Businesses Reliant On Tourism in Spain Will CRASH Unless NEW LAW Is Rectified Fast Says Costa Del Sol Businessman

A successful businessman based on Spain’s Costa del Sol has said businesses that rely on tourism will crash all across Spain unless a newly introduced law is not changed very quickly.
A STARK warning came this afternoon in regards to a new law change that appears not many business owners are aware of before opening and taking their staff off the ERTE which is the Spanish version of the furlough scheme in the UK.
Whilst recent law changes allowed businesses to reopen and not have to take all staff back on ERTE immediately, business owners may not be aware of the fact that the lawmakers of Spain have put through another new law too according to businessman Jason Godwin.

Godwin explained to the Euro Weekly News, whilst the ERTE has been very useful to business owners, that saw contracted salaries and social security payments fully covered whilst operations had to close, the new law introduced is that from the period of the end of May, any staff left on the ERTE whilst businesses re-establish themselves, the business itself will now under the current law in place have to cover 40 per cent of the social security for each contracted employee, this then rises yet again to 55 per cent by June.

In essence, a business that has had to be closed for nearly 10 weeks and relies heavily, as the majority of expat businesses in Spain do on tourism, is in a position of having had to cover all costs such as, rent, leases, utilities during the lockdown period – will still be for a long time waiting for tourism to pick up to balance the books, now that they can open are going to be saddled with the social security payments of staff remaining at home on the ERTE.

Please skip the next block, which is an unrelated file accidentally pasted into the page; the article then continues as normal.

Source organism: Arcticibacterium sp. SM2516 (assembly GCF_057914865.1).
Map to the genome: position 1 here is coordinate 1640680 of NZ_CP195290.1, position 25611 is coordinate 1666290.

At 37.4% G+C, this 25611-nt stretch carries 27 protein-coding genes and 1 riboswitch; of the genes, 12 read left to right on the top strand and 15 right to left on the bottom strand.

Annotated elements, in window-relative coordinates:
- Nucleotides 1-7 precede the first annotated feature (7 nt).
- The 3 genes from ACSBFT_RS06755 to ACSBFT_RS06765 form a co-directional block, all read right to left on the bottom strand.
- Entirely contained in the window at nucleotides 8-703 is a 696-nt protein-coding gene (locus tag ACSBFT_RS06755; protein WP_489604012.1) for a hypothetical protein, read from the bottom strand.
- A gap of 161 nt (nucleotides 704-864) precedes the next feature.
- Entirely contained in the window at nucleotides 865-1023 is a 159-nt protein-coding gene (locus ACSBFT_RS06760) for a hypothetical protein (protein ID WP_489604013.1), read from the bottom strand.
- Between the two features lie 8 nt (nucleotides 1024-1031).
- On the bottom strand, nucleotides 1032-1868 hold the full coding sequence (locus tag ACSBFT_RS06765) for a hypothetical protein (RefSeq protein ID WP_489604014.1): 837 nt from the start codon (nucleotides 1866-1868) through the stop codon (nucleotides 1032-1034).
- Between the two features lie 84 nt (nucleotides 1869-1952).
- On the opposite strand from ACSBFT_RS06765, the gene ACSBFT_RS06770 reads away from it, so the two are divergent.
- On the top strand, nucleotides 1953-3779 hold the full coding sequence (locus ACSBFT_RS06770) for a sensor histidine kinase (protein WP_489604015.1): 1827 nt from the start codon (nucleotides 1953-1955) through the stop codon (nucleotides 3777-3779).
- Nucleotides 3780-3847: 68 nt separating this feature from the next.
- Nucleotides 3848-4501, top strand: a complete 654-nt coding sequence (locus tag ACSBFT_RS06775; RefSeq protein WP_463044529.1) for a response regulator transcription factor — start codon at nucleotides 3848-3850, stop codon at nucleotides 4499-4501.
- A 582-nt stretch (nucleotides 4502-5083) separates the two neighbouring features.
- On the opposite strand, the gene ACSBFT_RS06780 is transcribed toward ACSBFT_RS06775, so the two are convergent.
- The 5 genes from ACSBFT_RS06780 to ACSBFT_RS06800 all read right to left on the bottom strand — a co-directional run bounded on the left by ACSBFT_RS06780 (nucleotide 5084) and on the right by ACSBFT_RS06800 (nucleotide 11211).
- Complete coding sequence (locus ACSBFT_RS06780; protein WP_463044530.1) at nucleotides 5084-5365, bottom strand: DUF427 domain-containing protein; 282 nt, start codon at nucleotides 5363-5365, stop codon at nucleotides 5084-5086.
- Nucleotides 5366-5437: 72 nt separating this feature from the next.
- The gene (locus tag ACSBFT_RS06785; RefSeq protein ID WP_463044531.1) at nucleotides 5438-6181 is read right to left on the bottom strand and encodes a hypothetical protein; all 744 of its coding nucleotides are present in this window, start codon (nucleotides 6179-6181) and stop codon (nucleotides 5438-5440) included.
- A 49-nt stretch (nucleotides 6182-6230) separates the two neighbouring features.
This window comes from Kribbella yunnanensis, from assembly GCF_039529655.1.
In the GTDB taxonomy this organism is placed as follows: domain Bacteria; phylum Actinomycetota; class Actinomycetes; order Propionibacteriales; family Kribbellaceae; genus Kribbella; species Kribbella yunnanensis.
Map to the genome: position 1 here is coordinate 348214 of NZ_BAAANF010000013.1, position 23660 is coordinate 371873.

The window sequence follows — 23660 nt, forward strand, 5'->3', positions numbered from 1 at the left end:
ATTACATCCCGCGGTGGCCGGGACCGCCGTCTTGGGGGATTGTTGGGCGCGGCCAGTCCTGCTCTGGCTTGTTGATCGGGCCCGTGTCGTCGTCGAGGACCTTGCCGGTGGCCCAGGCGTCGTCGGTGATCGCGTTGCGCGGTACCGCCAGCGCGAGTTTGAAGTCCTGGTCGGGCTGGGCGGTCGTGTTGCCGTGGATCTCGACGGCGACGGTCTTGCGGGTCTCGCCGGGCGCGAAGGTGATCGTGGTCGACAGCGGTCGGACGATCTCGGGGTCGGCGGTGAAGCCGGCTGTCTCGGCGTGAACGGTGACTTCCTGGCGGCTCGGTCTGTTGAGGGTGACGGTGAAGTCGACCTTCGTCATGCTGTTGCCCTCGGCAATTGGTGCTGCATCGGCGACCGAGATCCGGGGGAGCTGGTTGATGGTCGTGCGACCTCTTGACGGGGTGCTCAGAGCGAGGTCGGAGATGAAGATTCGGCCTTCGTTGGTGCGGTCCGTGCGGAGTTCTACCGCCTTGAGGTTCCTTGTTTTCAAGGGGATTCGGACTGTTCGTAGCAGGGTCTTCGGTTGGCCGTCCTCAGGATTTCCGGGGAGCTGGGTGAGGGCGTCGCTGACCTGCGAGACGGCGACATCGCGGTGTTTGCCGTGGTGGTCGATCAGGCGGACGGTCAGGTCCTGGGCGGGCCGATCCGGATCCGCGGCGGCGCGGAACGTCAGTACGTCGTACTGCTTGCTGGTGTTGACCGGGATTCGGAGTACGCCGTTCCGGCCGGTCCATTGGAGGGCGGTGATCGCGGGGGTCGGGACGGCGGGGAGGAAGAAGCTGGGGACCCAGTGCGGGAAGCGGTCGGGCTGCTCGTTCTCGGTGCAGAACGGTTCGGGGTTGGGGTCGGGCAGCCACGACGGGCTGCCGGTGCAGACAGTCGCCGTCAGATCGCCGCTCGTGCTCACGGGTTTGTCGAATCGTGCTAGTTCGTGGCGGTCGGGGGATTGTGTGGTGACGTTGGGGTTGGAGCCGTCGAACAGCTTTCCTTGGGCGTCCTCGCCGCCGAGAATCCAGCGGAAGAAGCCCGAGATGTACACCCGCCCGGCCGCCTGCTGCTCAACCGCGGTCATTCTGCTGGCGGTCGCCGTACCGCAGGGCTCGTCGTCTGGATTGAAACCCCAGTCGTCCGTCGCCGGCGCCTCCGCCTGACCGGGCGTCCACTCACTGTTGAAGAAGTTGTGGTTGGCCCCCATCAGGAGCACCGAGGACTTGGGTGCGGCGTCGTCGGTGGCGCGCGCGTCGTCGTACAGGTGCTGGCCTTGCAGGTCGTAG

At the same time to start off with, there will not be enough foot flow available to employ them, whilst the law still states redundant staff on contracts of employment cannot be released.

A very nasty scenario for business owners having the extra burden of social security payments between 40-55 per cent being required to be paid to the State even though there is no work for them.

Successful businessman Jason Godwin who owns the Mayan Monkey chocolate factory business in Mijas Pueblo, which is heavily reliant on tourism informed the Euro Weekly News of the new law in effect as he said:

“This new law needs changing and fast otherwise it’s going to kill the majority of businesses across Spain who are heavily reliant on tourism, we aren’t going to see tourists for a very long time that’s for sure, for us no tourists means simply not enough trade to reopen.

“It’s not just about us, it’s exactly the same for all my business friends in the area, also exactly the same for businesses who rely on tourism across Spain who are in the hospitality business such as bars, restaurants and even hotels.

“I employ 19 staff currently who are all on the ERTE and I have no plans to reopen until the tourists return as it will not be financially viable, imagine though the scenario of the average hotel with around 100 staff!